- Video report by ITV News Political Correspondent Carl Dinnen
Former bosses at Carillion have been accused of taking huge salaries while failing to spot the signs of the firm's impending collapse as they appeared in front of MPs.
Executives were told to explain why they had continued to approve large dividend payouts to investors and salary rises for themselves over a number of years despite concerns over profitability and cashflow.
They were also asked why they had not taken more action to correct a large black hole in the pensions fund, at a joint hearing of the Commons Business, Energy and Industrial Strategy Committee and the Work and Pensions Committee.
Ex-chairman Philip Green said he took "full and total" responsibility for the firm's failure - though he did not consider himself "culpable".
And former chief executive Keith Cochrane insisted that a short-term cash bailout could have allowed them to carry on, avoiding hundreds of job losses.
The bosses were told they "should not be let loose in other companies" in tough exchanges with MPs.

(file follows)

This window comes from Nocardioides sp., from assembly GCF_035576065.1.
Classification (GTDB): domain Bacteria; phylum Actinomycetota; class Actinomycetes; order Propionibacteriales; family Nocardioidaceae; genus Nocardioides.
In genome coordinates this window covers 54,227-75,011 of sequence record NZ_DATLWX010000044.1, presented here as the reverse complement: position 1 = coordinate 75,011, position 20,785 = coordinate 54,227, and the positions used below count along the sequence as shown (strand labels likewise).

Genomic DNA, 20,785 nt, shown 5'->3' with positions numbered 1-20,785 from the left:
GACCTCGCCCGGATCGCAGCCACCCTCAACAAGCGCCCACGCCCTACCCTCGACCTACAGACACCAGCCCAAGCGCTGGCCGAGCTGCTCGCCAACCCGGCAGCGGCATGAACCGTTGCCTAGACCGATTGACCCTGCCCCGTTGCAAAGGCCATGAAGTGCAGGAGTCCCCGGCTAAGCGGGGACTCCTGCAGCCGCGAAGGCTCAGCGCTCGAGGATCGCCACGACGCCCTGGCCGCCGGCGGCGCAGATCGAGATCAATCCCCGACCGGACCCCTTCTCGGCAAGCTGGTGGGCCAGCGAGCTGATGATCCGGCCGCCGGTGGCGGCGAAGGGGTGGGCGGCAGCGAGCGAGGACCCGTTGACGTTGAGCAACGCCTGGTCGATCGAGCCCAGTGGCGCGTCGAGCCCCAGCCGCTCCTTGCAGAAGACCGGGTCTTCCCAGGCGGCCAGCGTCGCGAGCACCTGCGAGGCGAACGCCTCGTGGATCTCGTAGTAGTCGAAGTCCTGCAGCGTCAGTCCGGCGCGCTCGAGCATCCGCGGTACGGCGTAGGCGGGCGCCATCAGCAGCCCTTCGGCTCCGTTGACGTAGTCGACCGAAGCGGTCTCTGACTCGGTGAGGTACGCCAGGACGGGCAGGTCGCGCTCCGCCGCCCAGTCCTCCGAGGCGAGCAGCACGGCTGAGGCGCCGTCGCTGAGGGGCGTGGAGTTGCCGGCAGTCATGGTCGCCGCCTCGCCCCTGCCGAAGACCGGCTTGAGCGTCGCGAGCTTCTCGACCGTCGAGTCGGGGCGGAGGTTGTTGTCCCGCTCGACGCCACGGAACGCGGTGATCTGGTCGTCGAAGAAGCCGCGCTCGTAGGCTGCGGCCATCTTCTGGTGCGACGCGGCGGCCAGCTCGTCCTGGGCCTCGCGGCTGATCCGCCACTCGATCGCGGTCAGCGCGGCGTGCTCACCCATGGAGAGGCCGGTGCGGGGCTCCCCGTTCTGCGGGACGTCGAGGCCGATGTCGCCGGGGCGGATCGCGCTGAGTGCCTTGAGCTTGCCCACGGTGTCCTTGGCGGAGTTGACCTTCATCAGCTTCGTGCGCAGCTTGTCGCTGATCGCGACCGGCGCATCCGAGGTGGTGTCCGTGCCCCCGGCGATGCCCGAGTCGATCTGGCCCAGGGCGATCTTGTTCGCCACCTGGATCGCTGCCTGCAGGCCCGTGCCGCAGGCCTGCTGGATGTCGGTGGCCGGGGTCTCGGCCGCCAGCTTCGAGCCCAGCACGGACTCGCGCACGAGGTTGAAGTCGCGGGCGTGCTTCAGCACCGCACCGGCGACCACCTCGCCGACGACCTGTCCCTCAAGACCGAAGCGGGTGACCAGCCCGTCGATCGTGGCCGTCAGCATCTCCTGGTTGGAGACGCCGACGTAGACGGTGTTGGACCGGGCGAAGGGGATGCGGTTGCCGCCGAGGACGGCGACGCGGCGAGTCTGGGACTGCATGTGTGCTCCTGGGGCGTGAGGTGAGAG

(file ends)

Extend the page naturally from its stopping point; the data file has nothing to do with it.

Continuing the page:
Work and Pensions Committee chairman Frank Field suggested the Government should find that key executives are not “fit and proper people" to serve on any other companies.
And Rachel Reeves MP suggested that their expressions of sadness and regret were "just words" while the company's workers would suffer the real consequences.
She challenged them to hand back some of their salary packages to help those learning they would get lower pensions as a result of the firm's failures.
The executives insisted they had done all they could - though with hindsight they might have acted differently.
Mr Green said the factors that led to it going into administration were its debt level, contrasts that went badly wrong, and a failure to get short-term funding in January.
Former finance director Zafar Khan also gave evidence in which he denied that he had been "asleep at the wheel" while in his post.
"I believe I did everything that I could have done, essentially," he said.
Carillion was struggling under nearly £900 million of debt and last year reported a £587 million pension deficit.
It had been forced to issue a string of profit warnings in 2017, after a review of its construction contracts found them to be much less valuable than previously thought.
The firm then failed to gain further funding from lenders and collapsed last month.